Solution by the BEM

The Neumann geodetic boundary value problem (NGBVP) represents an exterior oblique derivative problem for the Laplace equation. The Neumann boundary conditions in the form of surface gravity disturbances correspond to derivatives of the unknown disturbing potential. The boundary element method (BEM) as a numerical method based on the variational formulation of the Laplace equation is applied to NGBVP. This approach gives a variational (approximate) solution directly on the Earth’s surface, where the classical solution could be hardly found. This paper discusses the 3D BEM application to NGBVP. It represents a new approach to the global quasigeoid modelling. The collocation technique with linear basis functions is applied for deriving the linear system from the boundary integral equations. With respect to a giant size of the Earth and in order to get accuracy as high as possible, computing on high-speed parallel computers is necessary. The Global Quasigeoid Models as the numerical results for two input data sets are compared with the geopotential model EGM-96.

The fixed gravimetric boundary-value problem (FGBVP) represents an exterior oblique derivative problem for the Laplace equation. Terrestrial gravimetric measurements located by precise satellite positioning yield oblique derivative boundary conditions in the form of surface gravity disturbances. In this paper, we discuss the boundary element method (BEM) applied to the linearized FGBVP. In spite of previous BEM approaches in geodesy, we use the so-called direct BEM formulation, where aweak formulation is derived through the method of weighted residuals. The collocation technique with linear basis functions is applied for deriving the linear system of equations from the arising boundary integral equations. The nonstationary iterative biconjugate gradient stabilized method is used to solve the large-scale linear system of equations. The standardMPI (message passing interface) subroutines are implemented in order to perform parallel computations. The proposed approach gives a numerical solution at collocation points directly on the Earth’s surface (on a fixed boundary). Numerical experiments deal with (i) global gravity field modelling using synthetic data (surface gravity disturbances generated from a global geopotential model (GGM)) (ii) local gravity field modelling in Slovakia using observed gravity data. In order to extend computations, the memory requirements are reduced using elimination of the far-zone effects by incorporating GGM or a coarse global numerical solution obtained by BEM. Statistical characteristics of residuals between numerical solutions andGGMconfirm the reliability of the approach and indicate accuracy of numerical solutions for the global models. A local refinement in Slovakia results in a local (national) quasigeoid model, which when compared with GPS-levelling data, does not make a large improvement on existing remove-restore-based models.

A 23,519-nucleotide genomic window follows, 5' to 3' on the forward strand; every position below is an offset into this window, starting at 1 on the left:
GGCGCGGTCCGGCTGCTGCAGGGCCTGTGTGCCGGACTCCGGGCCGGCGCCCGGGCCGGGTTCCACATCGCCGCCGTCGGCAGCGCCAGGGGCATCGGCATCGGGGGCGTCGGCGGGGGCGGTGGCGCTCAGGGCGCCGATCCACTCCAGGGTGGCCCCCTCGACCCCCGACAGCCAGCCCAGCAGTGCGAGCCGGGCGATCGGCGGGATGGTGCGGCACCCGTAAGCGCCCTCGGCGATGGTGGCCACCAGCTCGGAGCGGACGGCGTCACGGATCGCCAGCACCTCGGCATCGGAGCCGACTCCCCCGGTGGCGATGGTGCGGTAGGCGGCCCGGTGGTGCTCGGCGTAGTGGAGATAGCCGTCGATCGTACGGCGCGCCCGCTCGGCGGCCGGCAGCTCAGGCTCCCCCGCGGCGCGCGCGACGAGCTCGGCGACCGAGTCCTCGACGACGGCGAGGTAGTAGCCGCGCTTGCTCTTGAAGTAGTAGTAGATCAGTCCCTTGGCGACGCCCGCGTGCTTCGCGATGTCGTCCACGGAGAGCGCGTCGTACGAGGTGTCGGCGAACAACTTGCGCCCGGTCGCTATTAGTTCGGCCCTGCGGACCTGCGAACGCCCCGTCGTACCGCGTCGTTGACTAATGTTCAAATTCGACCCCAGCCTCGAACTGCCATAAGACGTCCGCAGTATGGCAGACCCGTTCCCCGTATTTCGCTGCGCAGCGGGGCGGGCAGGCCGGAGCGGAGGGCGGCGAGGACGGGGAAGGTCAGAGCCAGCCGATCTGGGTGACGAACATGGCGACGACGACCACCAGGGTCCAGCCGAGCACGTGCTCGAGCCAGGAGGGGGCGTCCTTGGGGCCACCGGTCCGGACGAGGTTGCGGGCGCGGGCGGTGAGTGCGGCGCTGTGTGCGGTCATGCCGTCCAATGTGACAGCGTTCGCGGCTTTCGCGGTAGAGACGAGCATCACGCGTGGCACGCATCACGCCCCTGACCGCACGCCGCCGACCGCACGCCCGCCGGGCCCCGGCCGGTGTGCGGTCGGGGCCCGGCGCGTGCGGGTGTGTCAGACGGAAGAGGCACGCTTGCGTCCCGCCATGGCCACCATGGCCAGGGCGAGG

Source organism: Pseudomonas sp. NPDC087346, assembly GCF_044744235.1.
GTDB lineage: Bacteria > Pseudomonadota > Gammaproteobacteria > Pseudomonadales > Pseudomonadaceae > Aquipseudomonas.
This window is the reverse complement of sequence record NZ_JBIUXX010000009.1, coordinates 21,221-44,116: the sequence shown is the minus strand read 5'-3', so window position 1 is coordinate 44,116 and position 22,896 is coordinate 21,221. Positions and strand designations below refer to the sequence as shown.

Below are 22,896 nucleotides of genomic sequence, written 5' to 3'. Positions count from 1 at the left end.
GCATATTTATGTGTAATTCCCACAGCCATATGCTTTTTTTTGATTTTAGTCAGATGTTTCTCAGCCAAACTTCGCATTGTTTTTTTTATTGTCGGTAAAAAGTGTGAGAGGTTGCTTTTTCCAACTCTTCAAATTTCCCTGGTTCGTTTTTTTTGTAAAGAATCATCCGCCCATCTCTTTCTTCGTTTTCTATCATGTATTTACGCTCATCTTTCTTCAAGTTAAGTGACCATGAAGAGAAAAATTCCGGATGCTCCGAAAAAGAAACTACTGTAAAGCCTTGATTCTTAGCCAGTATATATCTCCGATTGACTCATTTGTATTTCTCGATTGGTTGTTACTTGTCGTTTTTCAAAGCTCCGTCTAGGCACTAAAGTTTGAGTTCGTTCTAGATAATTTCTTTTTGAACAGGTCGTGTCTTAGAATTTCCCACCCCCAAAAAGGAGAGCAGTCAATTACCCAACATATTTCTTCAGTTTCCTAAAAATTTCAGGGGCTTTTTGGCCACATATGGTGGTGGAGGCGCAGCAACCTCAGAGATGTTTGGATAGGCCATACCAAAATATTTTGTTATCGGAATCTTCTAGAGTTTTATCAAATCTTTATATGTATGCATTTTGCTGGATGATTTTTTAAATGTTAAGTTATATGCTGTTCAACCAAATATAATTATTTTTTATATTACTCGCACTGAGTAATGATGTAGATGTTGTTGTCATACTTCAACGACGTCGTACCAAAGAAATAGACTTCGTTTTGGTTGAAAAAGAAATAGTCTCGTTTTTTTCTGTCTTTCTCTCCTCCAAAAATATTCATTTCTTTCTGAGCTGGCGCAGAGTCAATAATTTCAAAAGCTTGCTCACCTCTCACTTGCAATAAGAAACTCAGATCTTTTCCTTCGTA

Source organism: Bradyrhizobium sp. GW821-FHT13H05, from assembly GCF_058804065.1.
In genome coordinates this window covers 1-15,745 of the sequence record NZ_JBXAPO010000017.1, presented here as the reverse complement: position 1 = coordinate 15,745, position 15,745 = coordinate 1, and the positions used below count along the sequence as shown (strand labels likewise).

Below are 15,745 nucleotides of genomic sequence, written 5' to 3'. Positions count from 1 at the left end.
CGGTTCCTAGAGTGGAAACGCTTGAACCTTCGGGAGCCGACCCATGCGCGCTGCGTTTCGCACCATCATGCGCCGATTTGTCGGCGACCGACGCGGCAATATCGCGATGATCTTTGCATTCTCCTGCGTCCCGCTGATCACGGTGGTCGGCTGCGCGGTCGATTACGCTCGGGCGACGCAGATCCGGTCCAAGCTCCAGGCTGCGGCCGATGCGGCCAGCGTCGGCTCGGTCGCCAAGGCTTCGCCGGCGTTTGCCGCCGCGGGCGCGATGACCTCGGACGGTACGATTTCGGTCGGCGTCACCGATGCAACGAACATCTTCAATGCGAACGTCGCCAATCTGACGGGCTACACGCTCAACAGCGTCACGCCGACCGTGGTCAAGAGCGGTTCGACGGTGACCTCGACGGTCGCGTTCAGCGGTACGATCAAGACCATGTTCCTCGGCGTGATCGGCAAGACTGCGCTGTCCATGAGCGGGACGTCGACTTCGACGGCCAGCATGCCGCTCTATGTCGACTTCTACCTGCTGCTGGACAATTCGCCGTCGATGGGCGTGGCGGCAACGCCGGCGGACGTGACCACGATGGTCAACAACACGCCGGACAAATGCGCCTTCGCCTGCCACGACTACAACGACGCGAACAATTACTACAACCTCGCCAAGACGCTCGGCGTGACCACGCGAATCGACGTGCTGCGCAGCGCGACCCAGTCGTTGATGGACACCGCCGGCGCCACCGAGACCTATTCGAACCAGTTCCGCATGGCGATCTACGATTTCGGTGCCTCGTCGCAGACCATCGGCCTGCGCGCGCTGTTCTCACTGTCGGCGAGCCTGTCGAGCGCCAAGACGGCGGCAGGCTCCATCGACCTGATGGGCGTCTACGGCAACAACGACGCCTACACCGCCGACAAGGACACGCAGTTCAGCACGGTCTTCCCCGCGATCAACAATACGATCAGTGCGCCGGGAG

The paper presents a high-resolution global gravity field modelling by the boundary element method (BEM). A direct BEM formulation for the Laplace equation is applied to get a numerical solution of the linearized fixed gravimetric boundary-value problem. The numerical scheme uses the collocation method with linear basis functions. It involves a discretization of the complicated Earth’s surface, which is considered as a fixed boundary. Here 3D positions of collocation points are simulated from the DNSC08 mean sea surface at oceans and from the SRTM30PLUS_V5.0 global topography model added to EGM96 on lands. High-performance computations together with an elimination of the far zones’ interactions allow a very refined integration over the all Earth’s surface with a resolution up to 0.1 deg. Inaccuracy of the approximate coarse solutions used for the elimination of the far zones’ interactions leads to a long-wavelength error surface included in the obtained numerical solution. This paper introduces an iterative procedure how to reduce such longwavelength error surface. Surface gravity disturbances as oblique derivative boundary conditions are generated from the EGM2008 geopotential model. Numerical experiments demonstrate how the iterative procedure tends to the final numerical solutions that are converging to EGM2008. Finally the input surface gravity disturbances at oceans are replaced by real data obtained from the DNSC08 altimetry-derived gravity data. The ITG-GRACE03S satellite geopotential model up to degree 180 is used to eliminate far zones’ interactions. The final high-resolution global gravity field model with the resolution 0.1 deg is compared with EGM2008.

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